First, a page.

Something worrying is beginning to happen in my personal blogworld. I think it must have started around my 340th post or so. Usually when I come to post I have four or five competing ideas for what I could talk about and I choose between them on the basis of what most holds my attention. But not so long ago I started noticing that I didn’t have these endless reserves of blogging material. In fact I was having to think quite hard, if I hadn’t finished a book recently, about what might constitute a good post. And it struck me I was running out of things to say.
I went and told my husband in tones of shock and wonder and he began to laugh at me. ‘How long have you been blogging?’ he asked. ‘Fifteen months? And posting almost every day?’ ‘I know!’ I said. ‘I thought I could carry on for much longer. I had no idea I would turn out to be so…so… limited.’ My husband sighed. ‘They tell you not to worry; they say, if you just let her talk, she’ll run out of things to say eventually. But not you. Oh no, it’s going to take you fifteen months before you start to wind down.’ Clearly we were looking at this from very different perspectives. But it’s my job to talk about books, day in, day out, and inside my head, the wealth of material I have to draw upon has always appeared to be infinite. Whenever I’ve started to think about all the books I’d like to write (even just academic ones) I’ve never found an end point, and all the ideas bouncing around in my mind barely give me any peace. I never dreamed it might be possible to have written them all down. That night I couldn’t sleep, and one of the first things I did was to make a list of all the authors, movements, ideas, theories, etc, that I knew about and that had yet to feature in the blog. I ended up with over thirty items on the list, which ought to have been reassuring, but still left me with niggling concerns, along the lines of ‘only thirty?’ Like I say, I’m not used to being able to put a figure on these things.
Then there’s something else about my writing here that disconcerts me; I keep coming to the same conclusions. It may well be because I’m partly assembling here some of the material that will feature in the chapter of the non-fiction book I’m working on. Basically it’s wondering why the arts aren’t cool any more, and I’m looking at the figure of the intellectual in fiction and in reality and at the way teaching literature has altered over the second half of the century and at how the book market has changed. All that kind of stuff. But it seems to me at the moment that I keep chasing my tail, and all these different avenues of exploration end up in the same place, which can roughly be summarized as: the arts encompass all the spectrum of values that have nothing to do with making money. The arts have tremendous value, only because it’s non-monetary our culture is blind to it. Oh and academics are mad: everything you read is true. And I’m starting to get a little frustrated here with my own narrowed horizons. It could be partly because the things I’m reading to research the topic cannot shake off their own fustiness. In a bid to think about something different I thought I’d look at the advent of postmodernism, which is generally heralded as the death knell of fun and accessibility in the arts, and I did, I must admit, pick up a book I had put down in disgust several months ago, hoping for enlightenment and knowledge. Well, the next thing I knew, an hour and a half had passed and I’d been so deeply asleep I’d been dreaming. I put the book down again, thinking to myself, my God, I have got to remember that this one saps my will to live. But that jolly, intriguing, provocative perspective on postmodernism that I was searching for remains elusive.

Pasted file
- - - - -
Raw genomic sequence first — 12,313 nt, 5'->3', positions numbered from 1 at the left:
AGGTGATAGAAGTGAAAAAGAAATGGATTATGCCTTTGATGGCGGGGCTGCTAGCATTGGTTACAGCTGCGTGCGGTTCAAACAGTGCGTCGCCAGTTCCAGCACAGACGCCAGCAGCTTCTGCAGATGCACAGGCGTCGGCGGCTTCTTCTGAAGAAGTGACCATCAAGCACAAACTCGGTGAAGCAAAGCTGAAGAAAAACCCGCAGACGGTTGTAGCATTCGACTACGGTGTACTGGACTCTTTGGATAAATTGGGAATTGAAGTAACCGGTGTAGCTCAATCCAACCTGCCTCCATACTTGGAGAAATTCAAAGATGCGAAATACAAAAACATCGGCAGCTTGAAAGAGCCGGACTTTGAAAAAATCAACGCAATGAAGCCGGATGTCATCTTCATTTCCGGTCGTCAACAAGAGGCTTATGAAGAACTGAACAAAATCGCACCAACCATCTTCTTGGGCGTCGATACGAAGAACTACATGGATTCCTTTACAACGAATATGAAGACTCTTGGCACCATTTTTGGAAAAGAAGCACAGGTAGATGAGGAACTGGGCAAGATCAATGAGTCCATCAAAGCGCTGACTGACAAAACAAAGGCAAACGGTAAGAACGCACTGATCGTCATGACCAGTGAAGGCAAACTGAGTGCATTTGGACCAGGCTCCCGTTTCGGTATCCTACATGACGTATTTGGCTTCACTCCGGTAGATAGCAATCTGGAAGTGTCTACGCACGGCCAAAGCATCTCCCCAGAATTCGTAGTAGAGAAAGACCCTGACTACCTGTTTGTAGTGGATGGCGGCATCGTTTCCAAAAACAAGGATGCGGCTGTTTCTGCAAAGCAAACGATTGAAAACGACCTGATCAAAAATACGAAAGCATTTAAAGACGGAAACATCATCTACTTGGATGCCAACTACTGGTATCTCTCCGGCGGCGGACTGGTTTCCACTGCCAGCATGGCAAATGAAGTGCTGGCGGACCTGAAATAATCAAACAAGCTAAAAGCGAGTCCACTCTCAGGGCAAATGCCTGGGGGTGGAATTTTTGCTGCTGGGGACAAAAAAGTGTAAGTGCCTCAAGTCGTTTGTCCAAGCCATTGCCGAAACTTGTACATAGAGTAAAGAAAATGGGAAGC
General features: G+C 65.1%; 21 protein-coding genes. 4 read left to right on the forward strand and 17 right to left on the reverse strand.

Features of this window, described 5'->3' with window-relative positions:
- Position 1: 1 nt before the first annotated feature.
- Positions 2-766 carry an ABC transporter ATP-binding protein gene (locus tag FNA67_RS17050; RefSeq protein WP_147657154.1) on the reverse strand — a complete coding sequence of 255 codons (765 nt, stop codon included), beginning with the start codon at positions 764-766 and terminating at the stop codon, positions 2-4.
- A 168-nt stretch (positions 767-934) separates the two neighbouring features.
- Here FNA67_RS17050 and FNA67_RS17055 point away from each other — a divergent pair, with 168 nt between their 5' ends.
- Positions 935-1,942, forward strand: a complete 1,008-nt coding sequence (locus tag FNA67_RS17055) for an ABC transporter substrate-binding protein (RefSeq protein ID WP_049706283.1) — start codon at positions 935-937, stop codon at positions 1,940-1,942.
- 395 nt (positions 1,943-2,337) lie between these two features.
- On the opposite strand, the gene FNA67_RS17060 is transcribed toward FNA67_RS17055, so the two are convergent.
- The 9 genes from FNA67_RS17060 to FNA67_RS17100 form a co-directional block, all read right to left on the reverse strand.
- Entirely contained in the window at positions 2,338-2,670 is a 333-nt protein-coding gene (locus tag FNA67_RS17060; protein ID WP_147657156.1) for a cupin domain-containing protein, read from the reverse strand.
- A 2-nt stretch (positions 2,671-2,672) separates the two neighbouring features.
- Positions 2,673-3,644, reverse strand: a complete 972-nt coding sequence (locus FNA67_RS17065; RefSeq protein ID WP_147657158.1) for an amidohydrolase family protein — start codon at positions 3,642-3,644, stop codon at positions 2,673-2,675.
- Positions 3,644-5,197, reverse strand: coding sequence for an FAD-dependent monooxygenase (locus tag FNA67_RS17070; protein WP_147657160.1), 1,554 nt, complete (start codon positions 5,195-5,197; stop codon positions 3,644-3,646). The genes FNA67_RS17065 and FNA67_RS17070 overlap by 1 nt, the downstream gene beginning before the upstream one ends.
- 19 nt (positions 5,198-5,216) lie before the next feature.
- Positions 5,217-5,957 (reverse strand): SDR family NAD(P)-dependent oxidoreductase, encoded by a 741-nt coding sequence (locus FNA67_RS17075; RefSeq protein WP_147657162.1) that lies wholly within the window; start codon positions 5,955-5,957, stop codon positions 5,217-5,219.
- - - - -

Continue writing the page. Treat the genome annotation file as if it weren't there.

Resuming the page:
Now, my belief here is that it’s me; it’s a little phase I’m going through. Literature does contain an infinity of topics, and there’s another infinity of critical approaches to it that ought to result in enough permutations to make your head spin. If Jacques Derrida can come to my university and give an hour-long lecture on the space between the title of a work and it’s first line, then I am not defeated yet. I have at least another thirty posts to go, plus whatever I read in the meantime. But I’m reminded of a week a couple of years back when I had to give a lecture every day for five days. On paper they looked like wildly diverse topics, but by the end of the week, I was horrified by the number of echoes and similarities I had heard within them, because there is undoubtedly a certain number of issues and questions that fascinate me and to which I seem inevitably to return. Can it really be, I wondered, that we are doomed to read the same things over and over again into the books we study. Do they all ultimately present me with nothing more than a reflection of myself, looking? Is it possible to break out and think really different kinds of thoughts? Or are we doomed to always end up repeating ourselves and finding, even in stories that seem shockingly new, the same old messages?
I was going to go on to talk about Flaubert, who is brilliant at looking at the same old same old and finding it full of recalcitrant enigma, but I’ve gone on about this for so long that I’d better put that off until tomorrow. Well, phew! At least that’s the problem of what to talk about next solved!